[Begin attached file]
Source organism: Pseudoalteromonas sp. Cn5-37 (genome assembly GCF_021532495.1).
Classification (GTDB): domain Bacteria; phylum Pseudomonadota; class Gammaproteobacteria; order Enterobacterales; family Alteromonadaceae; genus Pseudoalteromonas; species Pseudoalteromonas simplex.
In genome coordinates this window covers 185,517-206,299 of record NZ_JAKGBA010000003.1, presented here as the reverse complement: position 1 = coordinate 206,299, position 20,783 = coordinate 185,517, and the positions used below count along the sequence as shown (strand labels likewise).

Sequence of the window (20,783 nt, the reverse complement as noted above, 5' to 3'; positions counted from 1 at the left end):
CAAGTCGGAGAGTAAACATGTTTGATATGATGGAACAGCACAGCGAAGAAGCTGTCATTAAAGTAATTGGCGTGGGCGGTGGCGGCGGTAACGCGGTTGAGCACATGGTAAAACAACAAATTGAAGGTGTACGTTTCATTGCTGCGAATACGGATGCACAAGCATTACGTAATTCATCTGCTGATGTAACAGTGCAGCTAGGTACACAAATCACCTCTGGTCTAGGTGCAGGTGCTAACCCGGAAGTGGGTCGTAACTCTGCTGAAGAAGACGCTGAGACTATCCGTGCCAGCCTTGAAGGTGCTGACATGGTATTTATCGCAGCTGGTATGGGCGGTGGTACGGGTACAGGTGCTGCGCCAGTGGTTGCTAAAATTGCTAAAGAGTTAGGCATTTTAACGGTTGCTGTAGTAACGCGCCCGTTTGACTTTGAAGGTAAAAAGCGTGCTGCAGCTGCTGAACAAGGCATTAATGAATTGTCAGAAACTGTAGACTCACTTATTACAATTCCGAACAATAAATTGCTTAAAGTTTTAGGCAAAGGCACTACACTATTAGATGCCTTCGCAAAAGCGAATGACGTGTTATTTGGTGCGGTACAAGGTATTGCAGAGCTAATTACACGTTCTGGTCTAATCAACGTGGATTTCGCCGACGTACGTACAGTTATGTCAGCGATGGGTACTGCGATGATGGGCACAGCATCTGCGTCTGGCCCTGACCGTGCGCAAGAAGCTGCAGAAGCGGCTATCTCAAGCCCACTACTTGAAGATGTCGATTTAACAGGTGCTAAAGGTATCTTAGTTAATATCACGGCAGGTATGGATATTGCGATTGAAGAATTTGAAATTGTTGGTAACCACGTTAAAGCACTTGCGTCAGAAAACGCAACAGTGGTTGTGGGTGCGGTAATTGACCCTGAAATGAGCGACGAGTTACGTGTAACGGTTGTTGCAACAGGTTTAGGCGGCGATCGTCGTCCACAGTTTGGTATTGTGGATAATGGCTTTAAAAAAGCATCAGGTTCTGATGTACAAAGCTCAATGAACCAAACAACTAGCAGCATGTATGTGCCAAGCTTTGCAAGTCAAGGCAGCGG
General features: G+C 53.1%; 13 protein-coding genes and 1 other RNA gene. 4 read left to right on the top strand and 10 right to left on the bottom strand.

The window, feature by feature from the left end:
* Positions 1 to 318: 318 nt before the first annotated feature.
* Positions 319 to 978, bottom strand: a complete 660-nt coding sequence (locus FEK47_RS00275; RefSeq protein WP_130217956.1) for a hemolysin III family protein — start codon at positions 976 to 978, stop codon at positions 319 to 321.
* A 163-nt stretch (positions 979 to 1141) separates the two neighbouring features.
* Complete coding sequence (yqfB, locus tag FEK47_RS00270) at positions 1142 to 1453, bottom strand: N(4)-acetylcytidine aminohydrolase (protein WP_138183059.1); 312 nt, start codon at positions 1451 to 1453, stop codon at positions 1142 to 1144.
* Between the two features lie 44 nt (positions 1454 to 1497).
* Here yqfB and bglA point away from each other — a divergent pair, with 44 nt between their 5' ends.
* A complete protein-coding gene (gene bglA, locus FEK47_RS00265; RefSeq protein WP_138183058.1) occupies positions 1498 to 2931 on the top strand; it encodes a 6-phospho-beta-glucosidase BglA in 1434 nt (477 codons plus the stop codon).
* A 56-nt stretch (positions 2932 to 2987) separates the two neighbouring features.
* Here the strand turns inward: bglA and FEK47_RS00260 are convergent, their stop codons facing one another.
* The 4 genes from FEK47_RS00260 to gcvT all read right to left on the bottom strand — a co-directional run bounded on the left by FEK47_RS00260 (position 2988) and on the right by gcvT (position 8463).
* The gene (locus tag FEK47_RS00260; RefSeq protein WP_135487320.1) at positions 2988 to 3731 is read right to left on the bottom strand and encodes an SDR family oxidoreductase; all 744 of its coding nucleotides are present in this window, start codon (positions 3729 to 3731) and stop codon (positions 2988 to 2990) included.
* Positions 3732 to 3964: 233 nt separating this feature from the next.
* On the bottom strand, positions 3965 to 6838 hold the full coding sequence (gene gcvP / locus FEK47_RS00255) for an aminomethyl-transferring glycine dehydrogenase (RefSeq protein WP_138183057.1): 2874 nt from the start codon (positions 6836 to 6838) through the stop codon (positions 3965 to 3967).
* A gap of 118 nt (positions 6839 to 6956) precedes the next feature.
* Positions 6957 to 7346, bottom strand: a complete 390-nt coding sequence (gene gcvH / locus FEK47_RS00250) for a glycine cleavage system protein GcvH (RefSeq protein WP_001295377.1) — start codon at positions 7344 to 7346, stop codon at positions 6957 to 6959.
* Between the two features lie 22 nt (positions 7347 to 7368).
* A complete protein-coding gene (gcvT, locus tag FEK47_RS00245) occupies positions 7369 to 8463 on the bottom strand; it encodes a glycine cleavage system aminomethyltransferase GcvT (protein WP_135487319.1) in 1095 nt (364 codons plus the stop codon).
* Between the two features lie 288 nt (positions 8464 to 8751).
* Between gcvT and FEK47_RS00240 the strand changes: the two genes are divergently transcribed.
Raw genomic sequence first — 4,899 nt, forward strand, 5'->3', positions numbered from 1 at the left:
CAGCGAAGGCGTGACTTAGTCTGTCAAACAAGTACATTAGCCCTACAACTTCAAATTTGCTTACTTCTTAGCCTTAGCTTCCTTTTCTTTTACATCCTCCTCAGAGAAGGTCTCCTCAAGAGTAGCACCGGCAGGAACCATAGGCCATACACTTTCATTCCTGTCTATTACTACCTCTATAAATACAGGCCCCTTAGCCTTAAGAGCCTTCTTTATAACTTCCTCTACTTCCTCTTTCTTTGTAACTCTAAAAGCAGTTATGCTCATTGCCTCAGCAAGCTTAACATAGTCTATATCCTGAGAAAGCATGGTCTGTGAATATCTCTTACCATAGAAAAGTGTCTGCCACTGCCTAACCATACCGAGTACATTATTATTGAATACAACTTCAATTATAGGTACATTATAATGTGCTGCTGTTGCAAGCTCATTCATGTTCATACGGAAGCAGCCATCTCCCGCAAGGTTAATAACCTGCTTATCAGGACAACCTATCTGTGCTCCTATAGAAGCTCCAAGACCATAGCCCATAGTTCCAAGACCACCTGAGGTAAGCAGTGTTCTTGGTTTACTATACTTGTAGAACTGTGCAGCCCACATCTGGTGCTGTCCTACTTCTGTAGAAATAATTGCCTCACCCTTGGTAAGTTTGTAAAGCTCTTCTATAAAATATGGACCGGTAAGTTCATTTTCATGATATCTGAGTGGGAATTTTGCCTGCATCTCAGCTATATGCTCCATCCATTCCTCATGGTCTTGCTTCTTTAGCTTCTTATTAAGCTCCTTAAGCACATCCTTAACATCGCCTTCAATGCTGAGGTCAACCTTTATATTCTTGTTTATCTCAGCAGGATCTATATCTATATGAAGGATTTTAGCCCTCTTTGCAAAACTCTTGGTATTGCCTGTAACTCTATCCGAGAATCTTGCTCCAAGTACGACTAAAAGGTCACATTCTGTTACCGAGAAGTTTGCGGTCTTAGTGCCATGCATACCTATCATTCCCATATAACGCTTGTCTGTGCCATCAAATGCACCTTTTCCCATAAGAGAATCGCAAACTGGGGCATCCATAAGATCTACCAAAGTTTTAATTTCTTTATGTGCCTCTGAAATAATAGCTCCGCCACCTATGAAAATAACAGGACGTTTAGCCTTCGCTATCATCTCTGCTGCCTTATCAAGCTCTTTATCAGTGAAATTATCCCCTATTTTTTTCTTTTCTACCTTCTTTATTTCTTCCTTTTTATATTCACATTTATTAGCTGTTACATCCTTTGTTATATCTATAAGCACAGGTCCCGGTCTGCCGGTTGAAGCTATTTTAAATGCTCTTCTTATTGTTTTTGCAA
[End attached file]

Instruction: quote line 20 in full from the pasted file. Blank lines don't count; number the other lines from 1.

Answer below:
* On the bottom strand, positions 3965 to 6838 hold the full coding sequence (gene gcvP / locus FEK47_RS00255) for an aminomethyl-transferring glycine dehydrogenase (RefSeq protein WP_138183057.1): 2874 nt from the start codon (positions 6836 to 6838) through the stop codon (positions 3965 to 3967).